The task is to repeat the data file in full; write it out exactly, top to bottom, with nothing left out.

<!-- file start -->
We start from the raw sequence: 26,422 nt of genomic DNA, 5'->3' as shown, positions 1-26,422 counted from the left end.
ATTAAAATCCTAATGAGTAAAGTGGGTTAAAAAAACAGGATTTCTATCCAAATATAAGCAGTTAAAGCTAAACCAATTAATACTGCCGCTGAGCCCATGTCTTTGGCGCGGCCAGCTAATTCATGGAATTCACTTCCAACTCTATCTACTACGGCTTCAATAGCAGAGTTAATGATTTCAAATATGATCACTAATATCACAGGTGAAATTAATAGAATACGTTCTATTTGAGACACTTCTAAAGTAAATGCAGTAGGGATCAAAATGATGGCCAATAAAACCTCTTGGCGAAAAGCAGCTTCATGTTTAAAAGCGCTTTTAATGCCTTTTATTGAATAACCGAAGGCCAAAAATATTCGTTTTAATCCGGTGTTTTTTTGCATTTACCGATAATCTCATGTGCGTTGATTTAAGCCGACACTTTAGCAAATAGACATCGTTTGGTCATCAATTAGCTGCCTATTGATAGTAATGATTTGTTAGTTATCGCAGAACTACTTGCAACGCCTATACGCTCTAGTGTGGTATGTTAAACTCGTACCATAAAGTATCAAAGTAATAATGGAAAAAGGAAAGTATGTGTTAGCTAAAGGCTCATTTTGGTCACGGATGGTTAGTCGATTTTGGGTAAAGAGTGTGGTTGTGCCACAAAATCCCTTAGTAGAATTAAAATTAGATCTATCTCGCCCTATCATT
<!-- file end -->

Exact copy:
We start from the raw sequence: 26,422 nt of genomic DNA, 5'->3' as shown, positions 1-26,422 counted from the left end.
ATTAAAATCCTAATGAGTAAAGTGGGTTAAAAAAACAGGATTTCTATCCAAATATAAGCAGTTAAAGCTAAACCAATTAATACTGCCGCTGAGCCCATGTCTTTGGCGCGGCCAGCTAATTCATGGAATTCACTTCCAACTCTATCTACTACGGCTTCAATAGCAGAGTTAATGATTTCAAATATGATCACTAATATCACAGGTGAAATTAATAGAATACGTTCTATTTGAGACACTTCTAAAGTAAATGCAGTAGGGATCAAAATGATGGCCAATAAAACCTCTTGGCGAAAAGCAGCTTCATGTTTAAAAGCGCTTTTAATGCCTTTTATTGAATAACCGAAGGCCAAAAATATTCGTTTTAATCCGGTGTTTTTTTGCATTTACCGATAATCTCATGTGCGTTGATTTAAGCCGACACTTTAGCAAATAGACATCGTTTGGTCATCAATTAGCTGCCTATTGATAGTAATGATTTGTTAGTTATCGCAGAACTACTTGCAACGCCTATACGCTCTAGTGTGGTATGTTAAACTCGTACCATAAAGTATCAAAGTAATAATGGAAAAAGGAAAGTATGTGTTAGCTAAAGGCTCATTTTGGTCACGGATGGTTAGTCGATTTTGGGTAAAGAGTGTGGTTGTGCCACAAAATCCCTTAGTAGAATTAAAATTAGATCTATCTCGCCCTATCATT